Your Child’s Risk for High Blood Pressure-NFO

Your Child’s Risk for High Blood Pressure-MainPhoto

High blood pressure is no longer just a concern for adults, but for your children too. Recent studies presented at an American Heart Association conference show that the risk for high blood pressure in adulthood may be determined childhood. The good news is that if preventive measures can be taken, such as a change in diet and increased exercise, children can learn habits that will lead to lifelong health and wellness.

Read Related: Latina & Overweight? What’s Your Risk for High Blood Pressure

Non-Hispanic blacks and Mexican Americans adolescents have a greater prevalence of high blood pressure and pre-high blood pressure than non-Hispanic whites, and the prevalence is greater in boys than in girls. Childhood obesity, a problem within the Latino community and elsewhere, can significantly contribute and indicate a child’s developing high blood pressure as an adult. Since one in three U.S. children are overweight or obese, this is an important factor to keep in mind.

Obese children have a quadrupled risk for adult hypertension, while overweight children have double the risk compared to normal weight children. A healthy diet, reducing salt intake and exercising are all ways to reduce this risk. Overweight and obesity in childhood shouldn’t be ignored. Effective weight management can minimize the risk for heart disease in a child’s future.

When defining overweight in children and adolescents, it’s important to consider both weight and body composition. Among American children ages 2-19, the following percentages of the population are considered overweight or obese, using the 95th percentile or higher of body mass index (BMI) values on the Centers for Disease COntrol (CDC) growth chart:

  • For non-Hispanic whites, 30.1 percent of males and 25.6 percent of females.
  • For non-Hispanic blacks, 36.9 percent of males and 41.3 percent of females.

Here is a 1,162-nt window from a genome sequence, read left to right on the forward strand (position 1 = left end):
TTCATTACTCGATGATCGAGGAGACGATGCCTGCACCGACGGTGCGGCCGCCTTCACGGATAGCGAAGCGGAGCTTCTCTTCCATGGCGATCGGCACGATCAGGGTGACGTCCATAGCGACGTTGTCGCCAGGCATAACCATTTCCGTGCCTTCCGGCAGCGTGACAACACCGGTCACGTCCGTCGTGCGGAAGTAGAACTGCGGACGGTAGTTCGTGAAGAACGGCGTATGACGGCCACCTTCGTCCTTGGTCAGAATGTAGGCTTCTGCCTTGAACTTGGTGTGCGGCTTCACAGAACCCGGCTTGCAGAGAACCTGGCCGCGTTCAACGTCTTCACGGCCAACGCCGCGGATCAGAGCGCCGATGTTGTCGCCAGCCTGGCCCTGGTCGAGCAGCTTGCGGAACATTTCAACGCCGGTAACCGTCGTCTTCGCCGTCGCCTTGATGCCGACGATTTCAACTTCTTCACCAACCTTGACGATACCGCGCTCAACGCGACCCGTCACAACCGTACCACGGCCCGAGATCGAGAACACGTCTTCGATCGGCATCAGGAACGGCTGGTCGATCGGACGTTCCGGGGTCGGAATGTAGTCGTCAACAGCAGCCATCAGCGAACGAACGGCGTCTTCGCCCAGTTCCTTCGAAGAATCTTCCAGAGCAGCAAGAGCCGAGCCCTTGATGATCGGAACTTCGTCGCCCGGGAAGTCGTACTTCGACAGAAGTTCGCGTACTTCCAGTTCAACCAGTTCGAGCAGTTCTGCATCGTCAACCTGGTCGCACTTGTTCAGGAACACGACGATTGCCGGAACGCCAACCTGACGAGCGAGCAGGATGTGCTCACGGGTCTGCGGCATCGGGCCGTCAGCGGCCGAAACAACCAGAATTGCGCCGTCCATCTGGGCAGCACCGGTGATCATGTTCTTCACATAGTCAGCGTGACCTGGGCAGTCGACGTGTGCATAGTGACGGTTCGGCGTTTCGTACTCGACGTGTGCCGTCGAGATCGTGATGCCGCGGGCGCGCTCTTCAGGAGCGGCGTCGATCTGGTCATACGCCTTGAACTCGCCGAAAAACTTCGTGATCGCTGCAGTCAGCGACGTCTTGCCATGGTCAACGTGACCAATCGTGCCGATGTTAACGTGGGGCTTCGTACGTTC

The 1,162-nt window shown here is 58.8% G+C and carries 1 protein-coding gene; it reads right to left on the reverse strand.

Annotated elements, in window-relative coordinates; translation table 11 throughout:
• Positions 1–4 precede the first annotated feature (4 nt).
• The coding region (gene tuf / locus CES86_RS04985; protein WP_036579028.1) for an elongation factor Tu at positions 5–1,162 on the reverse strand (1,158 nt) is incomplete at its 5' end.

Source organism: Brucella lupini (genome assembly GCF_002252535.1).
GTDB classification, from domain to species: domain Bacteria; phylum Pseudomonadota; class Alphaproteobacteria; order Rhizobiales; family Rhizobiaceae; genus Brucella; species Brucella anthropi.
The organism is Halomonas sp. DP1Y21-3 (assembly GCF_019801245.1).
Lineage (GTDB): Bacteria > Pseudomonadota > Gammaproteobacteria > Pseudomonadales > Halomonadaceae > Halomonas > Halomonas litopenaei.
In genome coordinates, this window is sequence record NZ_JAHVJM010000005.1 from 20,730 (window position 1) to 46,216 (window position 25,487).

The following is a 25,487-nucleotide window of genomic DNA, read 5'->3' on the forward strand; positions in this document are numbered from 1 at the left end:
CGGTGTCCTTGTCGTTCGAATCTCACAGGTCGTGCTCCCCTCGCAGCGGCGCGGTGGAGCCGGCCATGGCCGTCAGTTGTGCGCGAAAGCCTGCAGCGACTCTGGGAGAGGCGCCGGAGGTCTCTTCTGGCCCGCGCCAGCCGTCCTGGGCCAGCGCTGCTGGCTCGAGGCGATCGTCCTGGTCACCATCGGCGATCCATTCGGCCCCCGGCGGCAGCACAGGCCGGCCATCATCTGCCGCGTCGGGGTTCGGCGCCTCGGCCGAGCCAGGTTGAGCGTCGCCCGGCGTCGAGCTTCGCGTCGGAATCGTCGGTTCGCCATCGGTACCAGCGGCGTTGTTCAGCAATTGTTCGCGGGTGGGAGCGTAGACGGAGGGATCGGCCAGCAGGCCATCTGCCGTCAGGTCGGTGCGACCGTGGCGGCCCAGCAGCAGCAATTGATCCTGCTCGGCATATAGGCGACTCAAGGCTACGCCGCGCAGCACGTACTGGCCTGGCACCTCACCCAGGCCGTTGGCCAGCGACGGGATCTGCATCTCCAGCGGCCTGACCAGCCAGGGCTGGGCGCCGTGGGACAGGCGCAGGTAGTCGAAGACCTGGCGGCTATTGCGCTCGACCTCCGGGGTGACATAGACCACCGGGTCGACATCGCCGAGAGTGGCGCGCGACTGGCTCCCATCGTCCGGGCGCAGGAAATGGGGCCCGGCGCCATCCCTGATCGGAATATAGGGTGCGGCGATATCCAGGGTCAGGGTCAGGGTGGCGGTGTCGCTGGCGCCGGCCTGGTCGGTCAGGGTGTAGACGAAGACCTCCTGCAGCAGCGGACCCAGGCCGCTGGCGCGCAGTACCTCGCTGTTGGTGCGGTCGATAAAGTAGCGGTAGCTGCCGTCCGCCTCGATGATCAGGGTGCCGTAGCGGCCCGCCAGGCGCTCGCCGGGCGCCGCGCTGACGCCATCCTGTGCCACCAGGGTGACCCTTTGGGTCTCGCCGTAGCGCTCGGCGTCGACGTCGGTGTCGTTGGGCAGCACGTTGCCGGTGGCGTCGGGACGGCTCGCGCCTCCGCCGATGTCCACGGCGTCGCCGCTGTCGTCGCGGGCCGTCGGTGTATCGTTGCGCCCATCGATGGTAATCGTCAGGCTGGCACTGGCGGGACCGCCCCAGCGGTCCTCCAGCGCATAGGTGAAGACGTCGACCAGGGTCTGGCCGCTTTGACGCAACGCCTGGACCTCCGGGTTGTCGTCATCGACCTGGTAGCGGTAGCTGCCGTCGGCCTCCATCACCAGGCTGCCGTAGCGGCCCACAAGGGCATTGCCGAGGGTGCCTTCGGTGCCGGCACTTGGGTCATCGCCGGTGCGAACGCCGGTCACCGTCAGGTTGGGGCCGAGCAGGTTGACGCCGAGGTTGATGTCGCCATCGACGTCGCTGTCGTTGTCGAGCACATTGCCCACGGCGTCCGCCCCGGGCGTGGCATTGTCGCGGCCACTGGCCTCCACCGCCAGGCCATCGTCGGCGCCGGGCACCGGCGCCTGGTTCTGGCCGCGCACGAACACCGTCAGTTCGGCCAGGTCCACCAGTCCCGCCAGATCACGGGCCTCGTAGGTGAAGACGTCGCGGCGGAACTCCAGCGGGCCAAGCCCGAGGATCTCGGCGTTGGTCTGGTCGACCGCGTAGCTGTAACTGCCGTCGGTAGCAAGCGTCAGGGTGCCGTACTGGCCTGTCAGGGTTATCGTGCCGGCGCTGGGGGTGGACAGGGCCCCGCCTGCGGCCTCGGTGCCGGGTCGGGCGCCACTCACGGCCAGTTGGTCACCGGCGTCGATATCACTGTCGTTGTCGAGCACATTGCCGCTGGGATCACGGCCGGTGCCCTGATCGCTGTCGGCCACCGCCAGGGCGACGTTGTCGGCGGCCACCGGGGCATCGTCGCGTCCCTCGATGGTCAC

• For Mexican Americans, 40.5 percent of males and 38.2 percent of females.

Checking blood pressure is as important for children as it is for adults. Children who experience one or more high blood pressure readings are up to three times more likely to develop the disease in adulthood. Even if the spikes in blood pressure were just occasional, it can still signal problems in the future. Occasional spikes do not mean a child has to be treated for high blood pressure, but that they should be monitored closely. Parents should make sure their pediatrician checks blood pressure and weight during each visit. Parents should also take note that blood pressure readings are more accurate at home, without the stress added by the doctor’s office.

Sodium measurements in a child’s urine can also help gauge a child’s risk for high blood pressure later in life. Researchers screened 19 children and found that seven of eight who retained sodium had high blood pressure. Sodium retention can increase the amount of fluid in the blood vessels, which impacts blood pressure. If the body can’t properly regulate sodium, high blood pressure can develop over time. This finding provides useful information so that pediatricians can work to prevent and treat high blood pressure in their patients.

High blood pressure should not be dismissed among children. These risk assessments can help to prevent and care for children who could develop high blood pressure as an adult. Parents and their pediatrician can work together to reduce their child’s risk and ensure their child a heart-healthy life.

Learn more about high blood pressure in children or for resources for raising healthier kids, visit